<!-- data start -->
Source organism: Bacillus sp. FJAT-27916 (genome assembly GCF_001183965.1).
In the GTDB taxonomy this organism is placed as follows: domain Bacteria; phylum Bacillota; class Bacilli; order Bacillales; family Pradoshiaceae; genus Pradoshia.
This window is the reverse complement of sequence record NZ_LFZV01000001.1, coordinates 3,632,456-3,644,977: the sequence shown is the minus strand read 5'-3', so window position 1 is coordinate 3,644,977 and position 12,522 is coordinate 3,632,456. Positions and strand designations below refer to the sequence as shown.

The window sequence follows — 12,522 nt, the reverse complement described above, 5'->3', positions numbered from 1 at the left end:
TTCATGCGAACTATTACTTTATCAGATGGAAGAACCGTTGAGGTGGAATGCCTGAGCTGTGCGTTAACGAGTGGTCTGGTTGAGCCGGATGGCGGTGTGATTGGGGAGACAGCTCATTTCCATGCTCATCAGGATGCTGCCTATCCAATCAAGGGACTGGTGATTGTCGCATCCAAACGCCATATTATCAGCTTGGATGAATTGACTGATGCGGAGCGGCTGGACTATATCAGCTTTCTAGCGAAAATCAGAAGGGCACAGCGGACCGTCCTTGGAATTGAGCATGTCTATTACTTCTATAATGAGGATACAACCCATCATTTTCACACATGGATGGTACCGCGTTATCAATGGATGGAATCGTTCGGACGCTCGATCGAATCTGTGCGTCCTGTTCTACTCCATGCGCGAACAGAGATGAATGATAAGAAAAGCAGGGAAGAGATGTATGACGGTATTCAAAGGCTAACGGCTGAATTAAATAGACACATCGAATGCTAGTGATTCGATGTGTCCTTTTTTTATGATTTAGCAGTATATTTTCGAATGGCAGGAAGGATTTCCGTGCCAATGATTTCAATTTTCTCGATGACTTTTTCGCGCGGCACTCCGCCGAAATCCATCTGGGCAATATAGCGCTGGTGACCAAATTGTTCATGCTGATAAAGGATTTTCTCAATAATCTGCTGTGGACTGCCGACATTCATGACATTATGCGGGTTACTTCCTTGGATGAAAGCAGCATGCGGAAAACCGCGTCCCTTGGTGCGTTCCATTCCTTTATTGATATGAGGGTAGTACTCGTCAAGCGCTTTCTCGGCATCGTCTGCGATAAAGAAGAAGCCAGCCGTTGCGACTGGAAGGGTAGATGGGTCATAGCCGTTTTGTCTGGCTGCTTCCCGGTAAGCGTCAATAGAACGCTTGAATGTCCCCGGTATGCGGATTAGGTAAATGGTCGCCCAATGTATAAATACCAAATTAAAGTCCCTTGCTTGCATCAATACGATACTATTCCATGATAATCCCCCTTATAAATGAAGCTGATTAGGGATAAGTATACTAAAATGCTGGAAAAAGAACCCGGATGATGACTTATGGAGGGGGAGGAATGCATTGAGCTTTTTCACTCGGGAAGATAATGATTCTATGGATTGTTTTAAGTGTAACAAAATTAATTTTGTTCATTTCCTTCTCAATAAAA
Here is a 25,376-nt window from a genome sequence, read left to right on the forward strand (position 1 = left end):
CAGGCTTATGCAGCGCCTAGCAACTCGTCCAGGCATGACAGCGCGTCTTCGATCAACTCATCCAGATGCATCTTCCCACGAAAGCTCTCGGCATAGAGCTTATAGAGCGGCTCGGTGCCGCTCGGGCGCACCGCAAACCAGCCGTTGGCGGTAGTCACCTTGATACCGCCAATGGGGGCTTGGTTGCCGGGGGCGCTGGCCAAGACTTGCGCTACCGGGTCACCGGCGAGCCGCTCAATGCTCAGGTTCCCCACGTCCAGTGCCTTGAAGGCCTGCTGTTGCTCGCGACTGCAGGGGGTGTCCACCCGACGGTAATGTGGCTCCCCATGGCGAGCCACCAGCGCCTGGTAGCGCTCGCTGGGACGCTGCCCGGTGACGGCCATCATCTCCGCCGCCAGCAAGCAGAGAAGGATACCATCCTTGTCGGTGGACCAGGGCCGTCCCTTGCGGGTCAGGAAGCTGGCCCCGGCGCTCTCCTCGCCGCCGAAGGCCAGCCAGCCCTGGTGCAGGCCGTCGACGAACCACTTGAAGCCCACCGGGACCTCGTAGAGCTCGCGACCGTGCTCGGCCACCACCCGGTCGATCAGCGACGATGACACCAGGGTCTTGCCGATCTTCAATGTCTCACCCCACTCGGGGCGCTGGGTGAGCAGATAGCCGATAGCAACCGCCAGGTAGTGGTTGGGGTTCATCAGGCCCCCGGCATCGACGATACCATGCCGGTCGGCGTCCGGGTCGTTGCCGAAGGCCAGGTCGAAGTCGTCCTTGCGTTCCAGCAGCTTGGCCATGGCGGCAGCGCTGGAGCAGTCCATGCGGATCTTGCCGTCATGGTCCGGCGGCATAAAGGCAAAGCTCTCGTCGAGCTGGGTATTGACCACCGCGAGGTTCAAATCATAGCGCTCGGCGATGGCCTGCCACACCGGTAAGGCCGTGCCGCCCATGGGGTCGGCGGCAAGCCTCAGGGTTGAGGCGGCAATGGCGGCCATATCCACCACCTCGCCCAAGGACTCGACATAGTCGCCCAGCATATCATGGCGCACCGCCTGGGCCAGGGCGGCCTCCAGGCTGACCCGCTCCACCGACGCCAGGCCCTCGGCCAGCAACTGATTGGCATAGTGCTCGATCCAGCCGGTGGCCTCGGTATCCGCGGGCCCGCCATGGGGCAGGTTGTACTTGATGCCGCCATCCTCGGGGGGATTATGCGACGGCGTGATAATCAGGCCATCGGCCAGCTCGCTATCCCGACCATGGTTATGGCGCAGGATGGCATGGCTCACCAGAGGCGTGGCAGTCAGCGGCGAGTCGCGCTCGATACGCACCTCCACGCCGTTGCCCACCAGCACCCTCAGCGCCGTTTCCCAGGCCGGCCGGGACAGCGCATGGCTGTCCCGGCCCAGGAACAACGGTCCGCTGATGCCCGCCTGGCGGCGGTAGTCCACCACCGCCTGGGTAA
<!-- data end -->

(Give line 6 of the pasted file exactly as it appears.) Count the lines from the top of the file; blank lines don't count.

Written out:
Here is a 25,376-nt window from a genome sequence, read left to right on the forward strand (position 1 = left end):